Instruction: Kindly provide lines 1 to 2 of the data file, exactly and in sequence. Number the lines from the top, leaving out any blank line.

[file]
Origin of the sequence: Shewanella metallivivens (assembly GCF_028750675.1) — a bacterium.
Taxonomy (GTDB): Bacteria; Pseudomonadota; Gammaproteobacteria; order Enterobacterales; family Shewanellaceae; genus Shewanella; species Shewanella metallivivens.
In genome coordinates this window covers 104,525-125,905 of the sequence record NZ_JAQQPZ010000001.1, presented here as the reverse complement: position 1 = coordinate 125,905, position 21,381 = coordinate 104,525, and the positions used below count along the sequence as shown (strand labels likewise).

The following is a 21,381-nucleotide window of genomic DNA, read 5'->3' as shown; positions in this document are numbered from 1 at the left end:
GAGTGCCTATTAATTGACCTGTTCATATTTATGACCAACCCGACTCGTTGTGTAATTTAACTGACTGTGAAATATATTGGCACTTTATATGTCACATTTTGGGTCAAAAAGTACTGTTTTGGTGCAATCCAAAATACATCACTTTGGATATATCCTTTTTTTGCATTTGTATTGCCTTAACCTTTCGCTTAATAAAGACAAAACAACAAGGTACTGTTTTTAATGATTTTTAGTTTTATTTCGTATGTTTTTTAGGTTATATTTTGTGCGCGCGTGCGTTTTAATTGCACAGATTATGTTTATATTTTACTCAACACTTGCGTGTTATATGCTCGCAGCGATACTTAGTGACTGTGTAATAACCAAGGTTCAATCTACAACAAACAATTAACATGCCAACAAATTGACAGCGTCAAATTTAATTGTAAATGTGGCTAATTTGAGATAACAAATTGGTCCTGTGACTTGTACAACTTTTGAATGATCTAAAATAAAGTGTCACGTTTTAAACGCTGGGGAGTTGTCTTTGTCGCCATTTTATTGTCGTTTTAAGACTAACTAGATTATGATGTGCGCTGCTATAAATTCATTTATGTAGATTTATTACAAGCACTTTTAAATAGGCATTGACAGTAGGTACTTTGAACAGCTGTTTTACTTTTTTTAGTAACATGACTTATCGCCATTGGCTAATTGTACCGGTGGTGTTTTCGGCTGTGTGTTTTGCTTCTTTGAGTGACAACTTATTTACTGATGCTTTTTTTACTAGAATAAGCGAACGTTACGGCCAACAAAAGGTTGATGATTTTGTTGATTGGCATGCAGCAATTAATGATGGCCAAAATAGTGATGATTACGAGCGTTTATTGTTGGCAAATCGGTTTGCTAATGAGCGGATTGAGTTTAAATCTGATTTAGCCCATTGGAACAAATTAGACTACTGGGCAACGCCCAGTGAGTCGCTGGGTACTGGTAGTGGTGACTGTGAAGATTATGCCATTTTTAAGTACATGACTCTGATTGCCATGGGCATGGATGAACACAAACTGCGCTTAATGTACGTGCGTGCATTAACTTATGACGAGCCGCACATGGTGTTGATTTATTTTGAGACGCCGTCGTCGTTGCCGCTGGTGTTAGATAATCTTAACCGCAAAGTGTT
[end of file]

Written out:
Origin of the sequence: Shewanella metallivivens (assembly GCF_028750675.1) — a bacterium.
Taxonomy (GTDB): Bacteria; Pseudomonadota; Gammaproteobacteria; order Enterobacterales; family Shewanellaceae; genus Shewanella; species Shewanella metallivivens.